The covering of rod and cone photoreceptors at the back of the eye makes a thin film called the retina. The central bit of the retina is made up of cones. They help us see the central bit of vision that we use for reading, looking at photographs and recognising faces. The area of the retina around the central bit is made up of rods. The rods see the surrounding bits of vision and help us to walk around and not bump into things especially in the dark.
Each photoreceptor sends its signals down very fine wires to the brain. The wires joining each eye to the brain are called the optic nerves. The information then travels to many different special 'vision' parts of the brain. All parts of the brain and eye need to be present and working for us to see normally.
Some children are born with cone photoreceptors that do not work correctly. This usually leads to blurred vision, no colour vision and a dislike for bright light (photophobia). The medical word for colour is 'chromat'. If 'A' is placed at the beginning of a word it changes the word to mean 'without' or 'no'. Achromatopsia means to see 'without colour' or 'no colour'. The name of the condition tries to describe how a child with Achromatopsia might see. It is also known as Rod Monochromatism. Mono means one. This other common name also tries to describe how a child with Achromatopsia might see and what with. It means seeing in only one colour using rod photoreceptors.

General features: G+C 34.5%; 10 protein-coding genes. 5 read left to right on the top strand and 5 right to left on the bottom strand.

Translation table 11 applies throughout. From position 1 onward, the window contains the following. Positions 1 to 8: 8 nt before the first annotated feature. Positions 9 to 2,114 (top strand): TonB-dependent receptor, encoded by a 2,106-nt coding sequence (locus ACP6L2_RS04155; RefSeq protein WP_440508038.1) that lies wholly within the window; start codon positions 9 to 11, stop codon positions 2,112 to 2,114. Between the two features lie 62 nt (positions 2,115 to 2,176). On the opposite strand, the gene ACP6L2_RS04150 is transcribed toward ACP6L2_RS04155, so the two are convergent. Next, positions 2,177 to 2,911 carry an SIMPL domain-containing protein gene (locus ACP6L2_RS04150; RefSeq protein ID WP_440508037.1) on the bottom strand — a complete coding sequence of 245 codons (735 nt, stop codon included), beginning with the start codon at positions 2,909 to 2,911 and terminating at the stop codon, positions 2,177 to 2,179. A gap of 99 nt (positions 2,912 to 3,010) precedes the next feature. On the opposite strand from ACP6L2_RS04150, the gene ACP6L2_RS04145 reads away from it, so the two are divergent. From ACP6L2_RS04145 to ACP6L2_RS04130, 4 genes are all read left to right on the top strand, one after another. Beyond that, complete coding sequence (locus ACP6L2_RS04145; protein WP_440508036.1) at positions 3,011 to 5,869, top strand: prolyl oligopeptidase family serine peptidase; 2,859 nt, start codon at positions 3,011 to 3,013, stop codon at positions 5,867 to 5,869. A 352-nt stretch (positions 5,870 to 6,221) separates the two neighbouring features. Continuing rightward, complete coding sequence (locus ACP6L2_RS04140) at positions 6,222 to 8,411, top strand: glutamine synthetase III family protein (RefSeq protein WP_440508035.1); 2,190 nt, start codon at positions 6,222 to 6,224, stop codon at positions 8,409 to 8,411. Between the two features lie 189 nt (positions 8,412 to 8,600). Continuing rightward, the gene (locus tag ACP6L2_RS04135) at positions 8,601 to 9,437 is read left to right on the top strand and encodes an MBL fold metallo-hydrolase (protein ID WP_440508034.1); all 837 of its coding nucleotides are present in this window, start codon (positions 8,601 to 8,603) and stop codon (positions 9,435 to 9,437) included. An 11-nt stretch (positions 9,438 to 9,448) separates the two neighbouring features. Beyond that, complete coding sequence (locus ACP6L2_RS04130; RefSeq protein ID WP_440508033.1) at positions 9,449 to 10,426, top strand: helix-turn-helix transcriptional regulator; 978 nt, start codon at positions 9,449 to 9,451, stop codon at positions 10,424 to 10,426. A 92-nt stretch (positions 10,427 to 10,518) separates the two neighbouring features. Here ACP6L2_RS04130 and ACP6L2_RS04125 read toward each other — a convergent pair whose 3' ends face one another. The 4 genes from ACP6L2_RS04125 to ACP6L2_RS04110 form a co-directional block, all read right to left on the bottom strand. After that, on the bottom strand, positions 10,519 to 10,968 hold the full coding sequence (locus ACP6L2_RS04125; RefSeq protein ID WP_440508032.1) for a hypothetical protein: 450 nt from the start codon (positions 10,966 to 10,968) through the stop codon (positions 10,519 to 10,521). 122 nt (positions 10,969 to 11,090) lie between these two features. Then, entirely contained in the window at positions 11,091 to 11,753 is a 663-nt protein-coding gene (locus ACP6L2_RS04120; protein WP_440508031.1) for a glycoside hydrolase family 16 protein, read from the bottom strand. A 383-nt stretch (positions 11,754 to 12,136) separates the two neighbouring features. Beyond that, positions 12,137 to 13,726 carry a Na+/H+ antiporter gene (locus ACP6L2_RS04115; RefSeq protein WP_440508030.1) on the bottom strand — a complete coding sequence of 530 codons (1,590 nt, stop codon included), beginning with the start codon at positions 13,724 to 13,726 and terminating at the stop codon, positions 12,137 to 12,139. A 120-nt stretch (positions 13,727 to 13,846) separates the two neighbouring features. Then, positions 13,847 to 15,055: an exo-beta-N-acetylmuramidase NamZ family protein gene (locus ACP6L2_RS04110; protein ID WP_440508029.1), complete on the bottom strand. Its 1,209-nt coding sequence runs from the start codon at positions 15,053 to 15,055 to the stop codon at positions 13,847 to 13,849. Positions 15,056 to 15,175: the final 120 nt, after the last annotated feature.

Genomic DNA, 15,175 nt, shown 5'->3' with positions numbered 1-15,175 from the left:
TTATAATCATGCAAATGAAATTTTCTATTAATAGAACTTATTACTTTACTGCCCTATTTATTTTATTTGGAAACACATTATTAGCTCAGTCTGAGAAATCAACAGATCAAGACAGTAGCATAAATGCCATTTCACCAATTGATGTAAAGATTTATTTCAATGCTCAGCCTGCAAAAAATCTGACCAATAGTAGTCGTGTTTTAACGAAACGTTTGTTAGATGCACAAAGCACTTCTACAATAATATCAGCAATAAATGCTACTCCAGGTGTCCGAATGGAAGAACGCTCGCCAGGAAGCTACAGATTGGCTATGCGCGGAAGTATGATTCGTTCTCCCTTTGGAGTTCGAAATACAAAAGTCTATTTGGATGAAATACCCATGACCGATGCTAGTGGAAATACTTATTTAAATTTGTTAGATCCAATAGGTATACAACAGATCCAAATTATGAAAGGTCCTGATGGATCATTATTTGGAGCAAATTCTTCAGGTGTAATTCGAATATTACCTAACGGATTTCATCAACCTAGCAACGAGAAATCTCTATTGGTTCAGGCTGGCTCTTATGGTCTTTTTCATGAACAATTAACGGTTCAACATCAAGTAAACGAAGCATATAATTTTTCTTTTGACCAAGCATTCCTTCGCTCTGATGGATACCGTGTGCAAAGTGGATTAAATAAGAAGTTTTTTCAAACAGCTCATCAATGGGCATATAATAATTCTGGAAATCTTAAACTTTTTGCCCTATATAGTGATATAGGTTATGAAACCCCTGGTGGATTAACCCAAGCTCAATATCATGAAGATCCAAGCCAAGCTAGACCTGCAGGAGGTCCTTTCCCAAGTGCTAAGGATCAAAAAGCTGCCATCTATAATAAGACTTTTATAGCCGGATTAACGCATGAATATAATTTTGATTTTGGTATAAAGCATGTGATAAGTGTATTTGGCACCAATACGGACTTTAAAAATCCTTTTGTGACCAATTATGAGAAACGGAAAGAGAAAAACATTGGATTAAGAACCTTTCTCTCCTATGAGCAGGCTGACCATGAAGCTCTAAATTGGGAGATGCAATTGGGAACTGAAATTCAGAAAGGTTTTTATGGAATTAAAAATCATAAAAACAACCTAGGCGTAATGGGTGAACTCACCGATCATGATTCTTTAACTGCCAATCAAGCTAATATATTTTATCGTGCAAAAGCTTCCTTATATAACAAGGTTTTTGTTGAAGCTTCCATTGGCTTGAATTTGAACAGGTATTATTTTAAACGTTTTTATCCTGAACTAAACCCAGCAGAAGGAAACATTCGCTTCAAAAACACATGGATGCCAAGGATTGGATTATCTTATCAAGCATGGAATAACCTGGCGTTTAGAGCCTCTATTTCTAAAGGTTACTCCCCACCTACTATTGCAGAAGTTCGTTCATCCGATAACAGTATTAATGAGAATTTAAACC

The condition does not get any worse as the child grows up. Because of this it is often described as 'stationary'. A medical word for a condition which a child is born with is 'dystrophy'. Another common name for Achromatopsia is 'Stationary Cone Dystrophy'. This should not be confused with 'Progressive' Cone Dystrophies where the condition may become worse as the child gets older. Progressive Cone Dystrophy is a different eye condition from Achromatopsia, Rod Monochromatism and Stationary Cone Dystrophy. But Achromatopsia, Rod Monochromatism and Stationary Cone Dystrophy do all refer to the same eye condition. They mean the same thing in different words.
The body has a 'built-in' plan to make sure all the parts of the body work correctly. This plan is written in our genes. Genes are a chemical alphabet stored in the body. Every person has two copies of each gene. If both copies of a gene have a misprint in the chemical alphabet then a small part of the body may not work correctly.
A child with Achromatopsia has inherited a copy of the same gene from each parent with a misprint and the wrong plan for making cone photoreceptors. This means that when a child is born the cone photoreceptors do not work.